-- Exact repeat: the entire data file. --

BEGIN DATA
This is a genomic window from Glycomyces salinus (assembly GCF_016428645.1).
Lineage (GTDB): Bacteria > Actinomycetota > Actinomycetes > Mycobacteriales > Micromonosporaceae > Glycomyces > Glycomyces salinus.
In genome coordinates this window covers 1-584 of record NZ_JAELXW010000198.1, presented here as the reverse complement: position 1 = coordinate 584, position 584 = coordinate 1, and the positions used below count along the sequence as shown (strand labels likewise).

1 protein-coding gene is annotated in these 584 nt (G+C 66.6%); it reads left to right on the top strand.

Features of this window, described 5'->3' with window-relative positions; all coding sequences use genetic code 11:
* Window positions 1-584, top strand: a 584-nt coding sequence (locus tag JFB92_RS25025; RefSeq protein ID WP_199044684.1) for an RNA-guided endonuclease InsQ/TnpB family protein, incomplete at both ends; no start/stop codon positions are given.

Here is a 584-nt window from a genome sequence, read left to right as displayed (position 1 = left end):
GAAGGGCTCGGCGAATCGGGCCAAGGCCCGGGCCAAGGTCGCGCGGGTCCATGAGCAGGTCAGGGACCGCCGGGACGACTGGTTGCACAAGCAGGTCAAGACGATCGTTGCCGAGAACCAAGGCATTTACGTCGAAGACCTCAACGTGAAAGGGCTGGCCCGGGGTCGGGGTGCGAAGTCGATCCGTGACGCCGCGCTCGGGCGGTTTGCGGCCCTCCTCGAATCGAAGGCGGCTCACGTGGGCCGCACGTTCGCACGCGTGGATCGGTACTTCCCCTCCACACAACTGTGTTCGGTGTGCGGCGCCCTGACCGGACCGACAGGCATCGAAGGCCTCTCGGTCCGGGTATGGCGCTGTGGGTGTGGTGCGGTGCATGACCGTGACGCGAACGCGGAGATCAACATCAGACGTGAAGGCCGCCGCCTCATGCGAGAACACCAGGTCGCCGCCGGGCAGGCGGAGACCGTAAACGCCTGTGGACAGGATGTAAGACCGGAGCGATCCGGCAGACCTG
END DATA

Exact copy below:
This is a genomic window from Glycomyces salinus (assembly GCF_016428645.1).
Lineage (GTDB): Bacteria > Actinomycetota > Actinomycetes > Mycobacteriales > Micromonosporaceae > Glycomyces > Glycomyces salinus.
In genome coordinates this window covers 1-584 of record NZ_JAELXW010000198.1, presented here as the reverse complement: position 1 = coordinate 584, position 584 = coordinate 1, and the positions used below count along the sequence as shown (strand labels likewise).

1 protein-coding gene is annotated in these 584 nt (G+C 66.6%); it reads left to right on the top strand.

Features of this window, described 5'->3' with window-relative positions; all coding sequences use genetic code 11:
* Window positions 1-584, top strand: a 584-nt coding sequence (locus tag JFB92_RS25025; RefSeq protein ID WP_199044684.1) for an RNA-guided endonuclease InsQ/TnpB family protein, incomplete at both ends; no start/stop codon positions are given.

Here is a 584-nt window from a genome sequence, read left to right as displayed (position 1 = left end):
GAAGGGCTCGGCGAATCGGGCCAAGGCCCGGGCCAAGGTCGCGCGGGTCCATGAGCAGGTCAGGGACCGCCGGGACGACTGGTTGCACAAGCAGGTCAAGACGATCGTTGCCGAGAACCAAGGCATTTACGTCGAAGACCTCAACGTGAAAGGGCTGGCCCGGGGTCGGGGTGCGAAGTCGATCCGTGACGCCGCGCTCGGGCGGTTTGCGGCCCTCCTCGAATCGAAGGCGGCTCACGTGGGCCGCACGTTCGCACGCGTGGATCGGTACTTCCCCTCCACACAACTGTGTTCGGTGTGCGGCGCCCTGACCGGACCGACAGGCATCGAAGGCCTCTCGGTCCGGGTATGGCGCTGTGGGTGTGGTGCGGTGCATGACCGTGACGCGAACGCGGAGATCAACATCAGACGTGAAGGCCGCCGCCTCATGCGAGAACACCAGGTCGCCGCCGGGCAGGCGGAGACCGTAAACGCCTGTGGACAGGATGTAAGACCGGAGCGATCCGGCAGACCTG